In Vick’s own style that we know and love, here is an indulgent salad that will hit the spot! I’d never been one to order a salad when eating out till I discovered this in France.
It soon became one of my favourites even though I am really not a fan of blue cheese. The pear offsets the blue cheese beautifully and I would recommend it to anyone who doesn’t normally like cheese. This salad has the potential to be seriously healthy, that is of course if you leave out the Roquefort, walnuts, prosciutto and dressing which gives you another version of this recipe, ‘a salad’.
Mixed leaves: crisp, vibrant, preferably ready washed to spare you the arduous task of having to do it yourself, or like me, get your sous chef to do it for you!
Roquefort: commonly available in most supermarkets, including German ones.
Pears: Ripe and soft.
Walnuts: Fresh & creamy
Prosciutto: Preferably produced from the hind legs of specially selected heritage breed pigs raised in any of the 1 regions of Italy approved by the ‘Consorzio’, or failing that, any Prosciutto will do!
Cucumber: An ‘EU’ approved one (we’re still in Europe!) and as straight as possible, although this is not a deal breaker.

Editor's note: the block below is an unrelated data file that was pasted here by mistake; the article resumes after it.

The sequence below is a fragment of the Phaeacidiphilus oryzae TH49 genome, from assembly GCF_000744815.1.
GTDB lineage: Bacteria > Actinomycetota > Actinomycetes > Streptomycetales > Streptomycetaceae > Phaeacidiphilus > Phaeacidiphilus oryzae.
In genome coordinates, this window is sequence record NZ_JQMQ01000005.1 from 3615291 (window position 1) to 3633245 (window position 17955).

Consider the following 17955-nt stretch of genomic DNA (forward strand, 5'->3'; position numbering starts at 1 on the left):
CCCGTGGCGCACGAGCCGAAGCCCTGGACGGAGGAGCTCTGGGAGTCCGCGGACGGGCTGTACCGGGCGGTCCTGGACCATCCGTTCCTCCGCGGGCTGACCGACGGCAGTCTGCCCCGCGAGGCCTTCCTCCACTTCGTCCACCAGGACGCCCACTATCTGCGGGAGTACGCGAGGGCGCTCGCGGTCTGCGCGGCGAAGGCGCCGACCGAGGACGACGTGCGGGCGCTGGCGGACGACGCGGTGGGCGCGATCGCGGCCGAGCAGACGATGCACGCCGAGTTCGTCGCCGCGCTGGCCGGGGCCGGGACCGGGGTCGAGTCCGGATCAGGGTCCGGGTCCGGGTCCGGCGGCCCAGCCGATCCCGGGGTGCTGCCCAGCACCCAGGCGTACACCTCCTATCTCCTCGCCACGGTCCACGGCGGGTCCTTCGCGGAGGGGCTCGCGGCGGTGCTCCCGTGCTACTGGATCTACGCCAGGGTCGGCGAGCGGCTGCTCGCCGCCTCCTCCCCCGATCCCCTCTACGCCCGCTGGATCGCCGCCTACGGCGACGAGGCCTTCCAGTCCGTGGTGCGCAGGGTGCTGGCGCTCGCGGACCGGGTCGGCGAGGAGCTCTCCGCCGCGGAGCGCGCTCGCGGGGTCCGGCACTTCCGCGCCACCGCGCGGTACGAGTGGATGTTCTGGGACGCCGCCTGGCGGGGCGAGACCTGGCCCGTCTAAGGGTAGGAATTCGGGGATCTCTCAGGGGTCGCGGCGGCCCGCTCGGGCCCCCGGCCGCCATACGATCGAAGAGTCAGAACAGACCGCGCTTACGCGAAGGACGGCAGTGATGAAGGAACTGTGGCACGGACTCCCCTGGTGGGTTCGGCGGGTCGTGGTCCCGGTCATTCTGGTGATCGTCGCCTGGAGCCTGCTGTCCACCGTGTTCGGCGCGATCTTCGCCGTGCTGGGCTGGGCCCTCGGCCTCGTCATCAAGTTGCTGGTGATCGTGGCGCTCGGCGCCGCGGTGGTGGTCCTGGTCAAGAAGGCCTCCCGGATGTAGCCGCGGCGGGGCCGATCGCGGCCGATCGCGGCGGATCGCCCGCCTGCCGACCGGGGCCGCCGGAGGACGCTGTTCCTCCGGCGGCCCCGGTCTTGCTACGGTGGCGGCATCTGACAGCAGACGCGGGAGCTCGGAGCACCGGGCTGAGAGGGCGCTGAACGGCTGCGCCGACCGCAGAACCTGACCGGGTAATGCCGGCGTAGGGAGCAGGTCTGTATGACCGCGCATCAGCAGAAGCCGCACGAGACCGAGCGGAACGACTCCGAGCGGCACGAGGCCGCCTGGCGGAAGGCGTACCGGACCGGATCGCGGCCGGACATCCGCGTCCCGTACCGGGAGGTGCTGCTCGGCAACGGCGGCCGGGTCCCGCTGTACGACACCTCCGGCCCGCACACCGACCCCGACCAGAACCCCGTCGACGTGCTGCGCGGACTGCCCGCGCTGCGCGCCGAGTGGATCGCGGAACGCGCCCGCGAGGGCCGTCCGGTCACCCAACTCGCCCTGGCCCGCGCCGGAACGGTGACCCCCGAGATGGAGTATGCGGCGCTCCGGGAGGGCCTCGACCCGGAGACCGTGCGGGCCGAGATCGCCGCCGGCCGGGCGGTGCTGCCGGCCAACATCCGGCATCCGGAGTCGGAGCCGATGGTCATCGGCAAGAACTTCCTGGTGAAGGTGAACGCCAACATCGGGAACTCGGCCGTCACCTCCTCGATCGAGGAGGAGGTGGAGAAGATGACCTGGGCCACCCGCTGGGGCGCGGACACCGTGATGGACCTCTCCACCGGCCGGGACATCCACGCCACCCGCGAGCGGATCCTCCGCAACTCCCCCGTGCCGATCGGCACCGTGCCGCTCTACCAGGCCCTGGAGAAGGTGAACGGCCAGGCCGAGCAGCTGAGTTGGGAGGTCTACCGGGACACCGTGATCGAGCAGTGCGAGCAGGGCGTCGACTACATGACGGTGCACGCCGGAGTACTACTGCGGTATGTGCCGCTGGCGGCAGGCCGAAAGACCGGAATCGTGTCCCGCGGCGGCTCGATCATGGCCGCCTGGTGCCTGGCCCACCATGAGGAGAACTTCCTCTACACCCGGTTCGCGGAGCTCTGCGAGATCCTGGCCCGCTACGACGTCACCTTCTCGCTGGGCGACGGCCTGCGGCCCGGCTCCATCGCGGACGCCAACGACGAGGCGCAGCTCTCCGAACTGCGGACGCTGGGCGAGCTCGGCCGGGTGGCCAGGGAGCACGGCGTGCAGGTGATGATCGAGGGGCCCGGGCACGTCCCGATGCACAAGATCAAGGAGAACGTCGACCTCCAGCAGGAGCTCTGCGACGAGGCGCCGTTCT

Dressing: Balsamic glaze and French dressing
Empty the mixed leaves into a large mixing bowl or other appropriate receptacle. Skin the cucumber and cut off a 5cm section if you are relatively hungry, 8cm if you are slightly more hungry and….well you get the idea.
Cut this into semi circles and add to the salad. Crumble in a conservative amount of Roquefort and a good amount of walnuts. Skin and slice half a pear into thin strips like you imagine a chef would do, or failing that, Nigella, then add this.
Dress the salad and pour into the bone china salad dish you intend to serve it in (other cheaper bowls are permissible). Tear up and decorate the salad with the Prosciutto delicately placing larger pieces in four equidistant points around the dish and one in the centre.
Place cubes of Roquefort on each of these with a larger one in the centre and decorate with a full walnut. Drizzle a drop of Balsamic glaze on each of these and then use your discretion with the rest of the salad, this is your canvas so exercise as much creativity as you see fit but don’t overdo it, no one likes a show off.
Add a final drizzle of French dressing and serve. Now sit back and enjoy with a good bottle of white wine and if possible someone you like or vaguely care for.
Balsamic glaze: You can make your own by just boiling Balsamic vinegar and expertly adding sugar. However, add too much and you’ll never get it out once the pan dries, I tell you this from experience so you don’t have to learn the hard way.
French dressing: The easiest is two parts oil to one part white or red wine vinegar, garlic, seasoning, Dijon mustard and I balance it all with a little ‘Agave’ as I’m cutting edge (!) but you don’t have to as I’m sure Monsieur Francoise doesn’t.
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